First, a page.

SYT1

From Wikipedia, the free encyclopedia
Jump to: navigation, search
Synaptotagmin I
Protein SYT1 PDB 1byn.png
PDB rendering based on 1byn.
Available structures
PDB Ortholog search: PDBe, RCSB
Identifiers
Symbols SYT1 ; P65; SVP65; SYT
External IDs OMIM185605 MGI99667 HomoloGene4122 ChEMBL: 1953 GeneCards: SYT1 Gene
RNA expression pattern
PBB GE SYT1 203999 at tn.png
PBB GE SYT1 203998 s at tn.png
More reference expression data
Orthologs
Species Human Mouse
Entrez 6857 20979
Ensembl ENSG00000067715 ENSMUSG00000035864
UniProt P21579 P46096
RefSeq (mRNA) NM_001135805 NM_001252341
RefSeq (protein) NP_001129277 NP_001239270
Location (UCSC) Chr 12:
79.26 – 79.85 Mb
Chr 10:
108.5 – 109.01 Mb
PubMed search [1] [2]

Synaptotagmin-1 is a protein that in humans is encoded by the SYT1 gene.[1]

The synaptotagmins are integral membrane proteins of synaptic vesicles thought to serve as Ca(2+) sensors in the process of vesicular trafficking and exocytosis. Calcium binding to synaptotagmin I participates in triggering neurotransmitter release at the synapse (Fernandez-Chacon et al., 2001).[supplied by OMIM][2]

SYT1 is the master switch responsible for allowing the human brain to release neurotransmitters. SYT1 senses calcium concentrations as low as 10 ppm and subsequently signals the SNARE complex to open fusion pores.[3]

Interactions[edit]

SYT1 has been shown to interact with SNAP-25,[4][5] STX1A[6][7] and S100A13.[8][9]

References[edit]

  1. ^ Perin MS, Johnston PA, Ozcelik T, Jahn R, Francke U, Sudhof TC (February 1991). "Structural and functional conservation of synaptotagmin (p65) in Drosophila and humans". J Biol Chem 266 (1): 615–22. PMID 1840599. 
  2. ^ "Entrez Gene: SYT1 synaptotagmin I". 
  3. ^ Lee HK, Yang Y, Su Z, Hyeon C, Lee TS, Lee HW, Kweon DH, Shin YK, Yoon TY (May 2010). "Dynamic Ca2+-Dependent Stimulation of Vesicle Fusion by Membrane-Anchored Synaptotagmin 1". Science 328 (5979): 760–3. doi:10.1126/science.1187722. PMC 2994549. PMID 20448186. Lay summarysciencedaily.com. 
  4. ^ Gerona, R R; Larsen E C, Kowalchyk J A, Martin T F (March 2000). "The C terminus of SNAP25 is essential for Ca(2+)-dependent binding of synaptotagmin to SNARE complexes". J. Biol. Chem. (UNITED STATES) 275 (9): 6328–36. doi:10.1074/jbc.275.9.6328. ISSN 0021-9258. PMID 10692432.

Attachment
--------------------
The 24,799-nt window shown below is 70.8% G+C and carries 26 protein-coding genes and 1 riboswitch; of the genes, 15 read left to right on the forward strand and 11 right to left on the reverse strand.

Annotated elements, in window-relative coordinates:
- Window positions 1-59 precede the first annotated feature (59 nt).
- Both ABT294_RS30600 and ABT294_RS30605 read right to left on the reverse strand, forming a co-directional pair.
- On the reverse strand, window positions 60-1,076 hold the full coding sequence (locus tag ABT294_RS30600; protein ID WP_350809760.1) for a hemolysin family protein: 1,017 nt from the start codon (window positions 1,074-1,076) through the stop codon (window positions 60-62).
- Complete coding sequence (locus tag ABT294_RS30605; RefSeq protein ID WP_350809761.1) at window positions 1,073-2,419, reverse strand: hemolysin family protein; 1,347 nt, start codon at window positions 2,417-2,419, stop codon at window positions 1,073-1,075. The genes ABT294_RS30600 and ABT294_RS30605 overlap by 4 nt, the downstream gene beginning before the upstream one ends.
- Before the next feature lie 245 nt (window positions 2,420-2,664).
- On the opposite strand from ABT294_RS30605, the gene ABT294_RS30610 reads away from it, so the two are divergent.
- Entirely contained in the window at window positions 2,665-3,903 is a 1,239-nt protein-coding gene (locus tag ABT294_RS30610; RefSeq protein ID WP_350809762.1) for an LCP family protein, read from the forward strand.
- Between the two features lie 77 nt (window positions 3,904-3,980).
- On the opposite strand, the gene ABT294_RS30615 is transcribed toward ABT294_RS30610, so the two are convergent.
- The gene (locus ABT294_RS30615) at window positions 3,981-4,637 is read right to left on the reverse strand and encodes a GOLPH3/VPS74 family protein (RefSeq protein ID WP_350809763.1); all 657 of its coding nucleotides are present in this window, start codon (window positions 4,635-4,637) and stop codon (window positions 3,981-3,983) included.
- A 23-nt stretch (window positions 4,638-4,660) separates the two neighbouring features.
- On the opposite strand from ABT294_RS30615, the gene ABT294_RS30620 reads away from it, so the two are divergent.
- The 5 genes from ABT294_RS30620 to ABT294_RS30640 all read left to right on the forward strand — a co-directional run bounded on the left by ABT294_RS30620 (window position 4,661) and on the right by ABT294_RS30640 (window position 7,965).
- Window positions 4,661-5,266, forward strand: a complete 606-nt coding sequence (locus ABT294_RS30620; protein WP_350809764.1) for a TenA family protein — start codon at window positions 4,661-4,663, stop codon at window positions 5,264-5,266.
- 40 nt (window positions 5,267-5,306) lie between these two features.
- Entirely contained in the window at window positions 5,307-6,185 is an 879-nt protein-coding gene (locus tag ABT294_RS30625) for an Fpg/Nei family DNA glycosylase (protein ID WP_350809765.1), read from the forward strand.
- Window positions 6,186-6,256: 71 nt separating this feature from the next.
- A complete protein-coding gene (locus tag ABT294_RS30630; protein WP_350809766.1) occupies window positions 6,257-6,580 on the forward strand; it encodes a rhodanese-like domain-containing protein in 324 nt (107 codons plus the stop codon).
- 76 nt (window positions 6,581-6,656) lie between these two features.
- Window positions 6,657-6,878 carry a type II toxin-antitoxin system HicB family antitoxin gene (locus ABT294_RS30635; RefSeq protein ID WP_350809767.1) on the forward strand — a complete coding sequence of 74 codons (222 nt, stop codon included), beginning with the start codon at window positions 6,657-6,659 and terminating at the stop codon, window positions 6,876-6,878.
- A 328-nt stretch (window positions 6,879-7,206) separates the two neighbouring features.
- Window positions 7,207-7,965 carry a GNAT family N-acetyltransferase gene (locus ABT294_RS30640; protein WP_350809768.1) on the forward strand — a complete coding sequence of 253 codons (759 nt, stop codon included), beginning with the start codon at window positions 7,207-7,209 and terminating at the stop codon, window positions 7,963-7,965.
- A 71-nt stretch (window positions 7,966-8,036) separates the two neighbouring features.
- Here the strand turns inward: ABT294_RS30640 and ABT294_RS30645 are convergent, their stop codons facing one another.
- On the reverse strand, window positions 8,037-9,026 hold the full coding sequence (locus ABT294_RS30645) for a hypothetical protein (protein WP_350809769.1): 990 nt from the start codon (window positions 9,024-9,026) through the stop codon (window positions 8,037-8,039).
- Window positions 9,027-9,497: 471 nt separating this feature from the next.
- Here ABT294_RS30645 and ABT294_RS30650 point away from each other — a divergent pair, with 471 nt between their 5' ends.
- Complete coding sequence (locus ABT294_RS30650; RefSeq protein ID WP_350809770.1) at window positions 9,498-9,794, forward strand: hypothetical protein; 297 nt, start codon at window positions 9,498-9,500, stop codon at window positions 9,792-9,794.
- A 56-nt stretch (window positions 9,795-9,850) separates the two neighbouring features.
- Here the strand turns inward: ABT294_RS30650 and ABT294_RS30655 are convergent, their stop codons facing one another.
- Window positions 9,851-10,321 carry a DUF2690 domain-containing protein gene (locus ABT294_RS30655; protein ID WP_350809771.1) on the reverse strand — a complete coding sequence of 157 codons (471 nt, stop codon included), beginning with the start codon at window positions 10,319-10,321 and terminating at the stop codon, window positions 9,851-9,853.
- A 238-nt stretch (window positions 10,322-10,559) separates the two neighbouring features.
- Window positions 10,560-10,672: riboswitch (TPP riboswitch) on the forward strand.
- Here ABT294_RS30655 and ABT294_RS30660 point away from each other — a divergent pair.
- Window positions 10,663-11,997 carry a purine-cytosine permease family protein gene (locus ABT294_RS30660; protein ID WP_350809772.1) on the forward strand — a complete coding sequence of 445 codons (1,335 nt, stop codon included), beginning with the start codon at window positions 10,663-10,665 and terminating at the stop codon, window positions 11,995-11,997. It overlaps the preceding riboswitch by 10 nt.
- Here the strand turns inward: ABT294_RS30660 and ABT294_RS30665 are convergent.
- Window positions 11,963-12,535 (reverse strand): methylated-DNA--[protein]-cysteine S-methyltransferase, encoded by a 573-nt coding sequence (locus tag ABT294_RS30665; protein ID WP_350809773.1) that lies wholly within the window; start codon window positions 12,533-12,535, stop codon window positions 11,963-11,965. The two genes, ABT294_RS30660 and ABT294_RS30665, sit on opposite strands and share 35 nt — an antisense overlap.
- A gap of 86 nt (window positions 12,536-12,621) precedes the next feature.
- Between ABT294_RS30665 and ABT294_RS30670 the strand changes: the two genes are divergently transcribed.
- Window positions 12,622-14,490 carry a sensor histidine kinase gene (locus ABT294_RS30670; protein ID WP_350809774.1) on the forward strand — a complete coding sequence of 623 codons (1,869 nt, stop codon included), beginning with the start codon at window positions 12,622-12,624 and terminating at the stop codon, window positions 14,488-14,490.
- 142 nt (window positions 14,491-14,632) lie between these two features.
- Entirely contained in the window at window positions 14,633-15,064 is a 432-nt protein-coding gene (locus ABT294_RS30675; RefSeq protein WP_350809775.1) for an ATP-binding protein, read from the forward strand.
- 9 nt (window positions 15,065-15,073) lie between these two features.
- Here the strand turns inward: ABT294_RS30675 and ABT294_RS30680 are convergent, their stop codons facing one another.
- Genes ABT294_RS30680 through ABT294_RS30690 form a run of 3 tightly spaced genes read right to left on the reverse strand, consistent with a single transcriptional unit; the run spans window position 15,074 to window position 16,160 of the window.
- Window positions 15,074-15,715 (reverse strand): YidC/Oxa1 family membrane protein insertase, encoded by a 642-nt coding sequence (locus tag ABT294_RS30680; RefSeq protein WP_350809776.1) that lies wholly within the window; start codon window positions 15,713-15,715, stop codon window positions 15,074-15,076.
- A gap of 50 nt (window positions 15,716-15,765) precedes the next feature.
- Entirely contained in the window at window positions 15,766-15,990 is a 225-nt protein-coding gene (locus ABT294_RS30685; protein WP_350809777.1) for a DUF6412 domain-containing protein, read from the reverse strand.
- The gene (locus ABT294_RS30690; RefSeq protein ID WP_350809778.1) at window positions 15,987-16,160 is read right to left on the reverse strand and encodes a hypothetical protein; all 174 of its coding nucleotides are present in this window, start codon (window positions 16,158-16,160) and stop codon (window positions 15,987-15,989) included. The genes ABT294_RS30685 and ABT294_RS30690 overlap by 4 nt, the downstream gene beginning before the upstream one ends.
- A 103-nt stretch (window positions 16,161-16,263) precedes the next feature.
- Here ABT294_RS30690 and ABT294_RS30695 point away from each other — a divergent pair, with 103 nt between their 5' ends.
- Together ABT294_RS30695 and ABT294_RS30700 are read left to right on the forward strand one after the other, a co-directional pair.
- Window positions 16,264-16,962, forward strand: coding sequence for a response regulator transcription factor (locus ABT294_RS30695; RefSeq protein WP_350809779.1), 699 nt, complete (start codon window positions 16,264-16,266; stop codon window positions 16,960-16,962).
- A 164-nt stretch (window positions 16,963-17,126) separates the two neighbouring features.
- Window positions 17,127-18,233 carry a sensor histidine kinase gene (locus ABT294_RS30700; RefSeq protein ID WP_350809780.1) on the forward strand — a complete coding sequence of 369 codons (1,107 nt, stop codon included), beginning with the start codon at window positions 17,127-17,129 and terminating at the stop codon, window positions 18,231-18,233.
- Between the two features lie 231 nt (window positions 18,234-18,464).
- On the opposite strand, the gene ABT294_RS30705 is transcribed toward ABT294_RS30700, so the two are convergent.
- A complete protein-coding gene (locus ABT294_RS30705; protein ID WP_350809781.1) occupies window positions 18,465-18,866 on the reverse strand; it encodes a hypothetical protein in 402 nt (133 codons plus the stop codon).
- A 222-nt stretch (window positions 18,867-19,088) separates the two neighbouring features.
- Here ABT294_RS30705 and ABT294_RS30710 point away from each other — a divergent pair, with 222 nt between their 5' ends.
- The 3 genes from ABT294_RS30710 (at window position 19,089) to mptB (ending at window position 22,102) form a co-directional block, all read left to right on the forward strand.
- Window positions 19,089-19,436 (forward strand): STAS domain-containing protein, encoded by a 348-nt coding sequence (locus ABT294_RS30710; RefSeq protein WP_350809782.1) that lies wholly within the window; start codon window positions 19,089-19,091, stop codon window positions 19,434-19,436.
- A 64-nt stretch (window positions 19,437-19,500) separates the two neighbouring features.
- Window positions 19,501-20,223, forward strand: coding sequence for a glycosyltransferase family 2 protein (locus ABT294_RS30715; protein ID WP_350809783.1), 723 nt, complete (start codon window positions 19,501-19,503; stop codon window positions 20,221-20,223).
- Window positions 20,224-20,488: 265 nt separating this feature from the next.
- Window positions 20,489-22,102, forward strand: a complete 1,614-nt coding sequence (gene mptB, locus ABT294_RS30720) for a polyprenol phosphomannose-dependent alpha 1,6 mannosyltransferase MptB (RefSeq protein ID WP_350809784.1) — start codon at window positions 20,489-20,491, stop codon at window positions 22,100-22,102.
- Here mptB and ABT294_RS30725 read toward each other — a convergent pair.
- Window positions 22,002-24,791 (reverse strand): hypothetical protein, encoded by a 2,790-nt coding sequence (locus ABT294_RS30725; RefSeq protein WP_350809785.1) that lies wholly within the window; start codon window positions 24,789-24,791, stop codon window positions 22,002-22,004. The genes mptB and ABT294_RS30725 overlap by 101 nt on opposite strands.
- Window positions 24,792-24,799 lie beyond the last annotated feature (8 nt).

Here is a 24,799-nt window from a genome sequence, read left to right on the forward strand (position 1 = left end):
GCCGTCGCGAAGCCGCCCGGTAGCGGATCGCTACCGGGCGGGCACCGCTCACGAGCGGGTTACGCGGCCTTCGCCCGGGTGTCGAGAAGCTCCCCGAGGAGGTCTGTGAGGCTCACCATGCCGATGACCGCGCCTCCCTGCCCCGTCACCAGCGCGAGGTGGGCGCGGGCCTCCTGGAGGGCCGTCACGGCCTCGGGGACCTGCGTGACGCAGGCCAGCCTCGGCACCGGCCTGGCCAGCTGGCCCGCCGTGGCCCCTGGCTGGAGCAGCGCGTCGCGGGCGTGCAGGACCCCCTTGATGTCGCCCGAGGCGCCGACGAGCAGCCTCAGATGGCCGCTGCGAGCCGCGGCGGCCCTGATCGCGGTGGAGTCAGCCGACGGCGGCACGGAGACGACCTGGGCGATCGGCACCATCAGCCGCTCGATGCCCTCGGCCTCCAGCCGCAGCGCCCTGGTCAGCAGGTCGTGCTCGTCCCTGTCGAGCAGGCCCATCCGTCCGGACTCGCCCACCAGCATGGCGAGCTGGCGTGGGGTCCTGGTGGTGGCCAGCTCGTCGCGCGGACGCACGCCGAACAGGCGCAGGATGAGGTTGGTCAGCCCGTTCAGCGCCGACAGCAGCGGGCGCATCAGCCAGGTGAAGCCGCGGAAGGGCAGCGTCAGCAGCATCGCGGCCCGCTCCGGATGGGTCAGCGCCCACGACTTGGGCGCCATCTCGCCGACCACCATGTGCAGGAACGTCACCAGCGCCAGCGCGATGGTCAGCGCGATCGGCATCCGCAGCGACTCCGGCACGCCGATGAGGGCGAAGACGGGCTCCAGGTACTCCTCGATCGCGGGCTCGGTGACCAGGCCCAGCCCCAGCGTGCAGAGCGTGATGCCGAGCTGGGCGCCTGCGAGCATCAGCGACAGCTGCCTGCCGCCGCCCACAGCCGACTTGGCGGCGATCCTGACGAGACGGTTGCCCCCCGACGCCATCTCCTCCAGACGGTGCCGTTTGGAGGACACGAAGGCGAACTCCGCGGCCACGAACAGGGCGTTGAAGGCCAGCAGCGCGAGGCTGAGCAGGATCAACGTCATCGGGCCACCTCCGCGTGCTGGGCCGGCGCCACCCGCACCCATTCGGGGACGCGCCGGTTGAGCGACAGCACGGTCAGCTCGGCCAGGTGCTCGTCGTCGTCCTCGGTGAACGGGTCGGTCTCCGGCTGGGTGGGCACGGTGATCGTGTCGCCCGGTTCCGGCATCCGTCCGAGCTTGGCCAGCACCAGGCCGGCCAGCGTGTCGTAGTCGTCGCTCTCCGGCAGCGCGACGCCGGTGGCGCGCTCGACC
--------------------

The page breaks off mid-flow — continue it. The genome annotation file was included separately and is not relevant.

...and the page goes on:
5. ^ Zhang, Xiaodong; Kim-Miller Mindy J, Fukuda Mitsunori, Kowalchyk Judith A, Martin Thomas F J (May 2002). "Ca2+-dependent synaptotagmin binding to SNAP-25 is essential for Ca2+-triggered exocytosis". Neuron (United States) 34 (4): 599–611. doi:10.1016/S0896-6273(02)00671-2. ISSN 0896-6273. PMID 12062043. 
  6. ^ Shao, X; Li C, Fernandez I, Zhang X, Südhof T C, Rizo J (January 1997). "Synaptotagmin-syntaxin interaction: the C2 domain as a Ca2+-dependent electrostatic switch". Neuron (UNITED STATES) 18 (1): 133–42. doi:10.1016/S0896-6273(01)80052-0. ISSN 0896-6273. PMID 9010211. 
  7. ^ Thomas, D M; Ferguson G D, Herschman H R, Elferink L A (July 1999). "Functional and Biochemical Analysis of the C2 Domains of Synaptotagmin IV". Mol. Biol. Cell (UNITED STATES) 10 (7): 2285–95. doi:10.1091/mbc.10.7.2285. ISSN 1059-1524. PMC 25443. PMID 10397765. 
  8. ^ Mouta Carreira, C; LaVallee T M, Tarantini F, Jackson A, Lathrop J T, Hampton B, Burgess W H, Maciag T (August 1998). "S100A13 is involved in the regulation of fibroblast growth factor-1 and p40 synaptotagmin-1 release in vitro". J. Biol. Chem. (UNITED STATES) 273 (35): 22224–31. doi:10.1074/jbc.273.35.22224. ISSN 0021-9258. PMID 9712836. 
  9. ^ Landriscina, M; Bagalá C, Mandinova A, Soldi R, Micucci I, Bellum S, Prudovsky I, Maciag T (July 2001). "Copper induces the assembly of a multiprotein aggregate implicated in the release of fibroblast growth factor 1 in response to stress". J. Biol. Chem. (United States) 276 (27): 25549–57. doi:10.1074/jbc.M102925200. ISSN 0021-9258. PMID 11432880. 

Further reading[edit]